I had the pleasure of being the teaching assistant to Glenn DuPont this fall as he led the dental treatment planning course in St. Petersburg. I really appreciated his candor in sharing with us some of his "research." Like many of us, Glenn has done "research" on occasion on how not to treat a case. I had the blessing for 16 years of practicing alongside Ron Goldstein and David Garber. As you can imagine, there were incredible opportunities to do comprehensive esthetic dentistry. I learned early in my career and through much "research" of my own that esthetic dentistry cannot be successful without understanding proper function. As a matter of fact, it were these case complications that led me to my first course with The Dawson Academy.
I want to address two particular areas where our desire for ideal esthetics could result in premature failures due to our patient's function.
- The envelope of function, or more specifically restricting the envelope of function
As we learn in most cosmetic courses and from the Vig and Brundo study, it is youthful and desirable to have around 2 to 3 mm of tooth display at rest. However, lengthening the teeth without a good understanding of the patient’s functional matrix can be risky. This alteration can steepen the anterior guidance and restrict the functional envelope.
The most predictable way to lengthen anterior teeth is to do a thorough diagnostic work up with mounted models. If the patient has a significant slide from CR to their maximum intercuspal position then the molars can often be equilibrated and the premolars and anterior teeth can be lengthened to obtain good centric stops and anterior guidance.
It is often possible to lengthen the anterior teeth moderately even without additive equilibration or opening the bite when posterior interferences are removed to prevent driving the mandible forward and the length is added in harmony with the patient’s angle of guidance. These changes can be worked out predictably in the patient’s wax-up and provisional restorations.
Additionally, the envelope of function can be tricky with patients who have had bulimia or severe acid erosion. Often when bulimic patients are restored by treating anterior teeth only without regard to posterior interferences or fremitus, this can result in endodontic issues or severe mobility. These patients will more often require at least one full arch reconstruction to restore the enamel that has been lost due to the erosion.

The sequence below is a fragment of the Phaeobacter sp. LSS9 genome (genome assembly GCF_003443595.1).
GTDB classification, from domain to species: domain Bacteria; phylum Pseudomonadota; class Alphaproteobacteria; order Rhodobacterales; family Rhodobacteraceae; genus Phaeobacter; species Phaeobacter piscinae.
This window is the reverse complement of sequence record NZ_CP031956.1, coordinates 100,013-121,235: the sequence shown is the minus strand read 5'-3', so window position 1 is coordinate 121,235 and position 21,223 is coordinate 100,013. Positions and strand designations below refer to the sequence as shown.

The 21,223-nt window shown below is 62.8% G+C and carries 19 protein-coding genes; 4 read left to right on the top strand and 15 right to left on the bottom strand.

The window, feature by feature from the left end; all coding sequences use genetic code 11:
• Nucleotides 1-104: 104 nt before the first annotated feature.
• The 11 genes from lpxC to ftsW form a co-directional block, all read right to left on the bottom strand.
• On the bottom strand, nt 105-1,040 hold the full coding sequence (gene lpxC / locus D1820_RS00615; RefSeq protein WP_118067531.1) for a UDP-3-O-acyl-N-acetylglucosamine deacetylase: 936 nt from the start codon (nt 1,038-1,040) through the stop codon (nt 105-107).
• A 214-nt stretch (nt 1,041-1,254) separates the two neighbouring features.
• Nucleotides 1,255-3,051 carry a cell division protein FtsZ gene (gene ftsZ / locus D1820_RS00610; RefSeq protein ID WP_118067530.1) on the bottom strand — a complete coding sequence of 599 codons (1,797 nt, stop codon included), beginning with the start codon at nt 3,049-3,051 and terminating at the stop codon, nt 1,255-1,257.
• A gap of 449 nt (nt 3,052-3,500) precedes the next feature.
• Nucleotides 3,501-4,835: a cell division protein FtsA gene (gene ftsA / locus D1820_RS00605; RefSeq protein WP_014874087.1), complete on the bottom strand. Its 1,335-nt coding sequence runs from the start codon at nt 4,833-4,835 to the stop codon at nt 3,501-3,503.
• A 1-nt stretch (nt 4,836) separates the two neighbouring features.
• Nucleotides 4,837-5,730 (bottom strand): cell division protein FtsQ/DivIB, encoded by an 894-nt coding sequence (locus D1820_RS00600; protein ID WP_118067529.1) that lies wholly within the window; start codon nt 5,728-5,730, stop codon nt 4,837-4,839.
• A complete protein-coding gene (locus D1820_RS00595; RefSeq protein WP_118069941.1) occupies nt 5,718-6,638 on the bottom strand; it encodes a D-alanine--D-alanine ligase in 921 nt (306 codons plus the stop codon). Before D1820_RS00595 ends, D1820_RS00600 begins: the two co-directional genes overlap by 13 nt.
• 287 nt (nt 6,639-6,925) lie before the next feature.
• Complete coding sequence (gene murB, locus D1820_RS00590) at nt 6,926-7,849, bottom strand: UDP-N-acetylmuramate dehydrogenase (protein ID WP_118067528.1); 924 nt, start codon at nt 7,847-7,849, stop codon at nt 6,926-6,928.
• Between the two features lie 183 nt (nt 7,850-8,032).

- Violation of the neutral zone
Many patients and clinicians alike find a wide smile attractive. This along with a noble desire to preserve enamel and save time and discomfort in the dental chair has produced a wide variety of “no prep veneers.” There are undoubtedly candidates for this procedure like patients with a Bolton discrepancy or multiple diastemas and micrognathia, however, it is not ideal for many patients.
It is especially problematic in patients with a small orifice or tight obicularis oris muscles accompanied by palatally inclined maxillary incisors. This is an indication that the patient’s musculature has lingualized their own natural teeth, and will likely do the same thing to over built porcelain veneers. As the patient's muscles push the veneered incisors palatally, they may report heavy contact or “banging” their front teeth, an inability to close their back teeth, or mobility in their front teeth.
It is possible to restore these patients without the maxillary incisors being completely perpendicular to the floor and still give them a beautiful smile that will be comfortable and maintainable for years. Again this feature is best worked out in the provisional restorations with careful evaluation of phonetics and lip competence.
A good working knowledge of occlusion can really help us be truly great esthetic dentists and give our patients beautiful smiles that will operate in harmony with their joints and musculature and last for a lifetime.
Our hope is that many doctors can benefit from our years of “research” and start their functional education early to avoid extended research of their own.
Image Credit: Paul Mison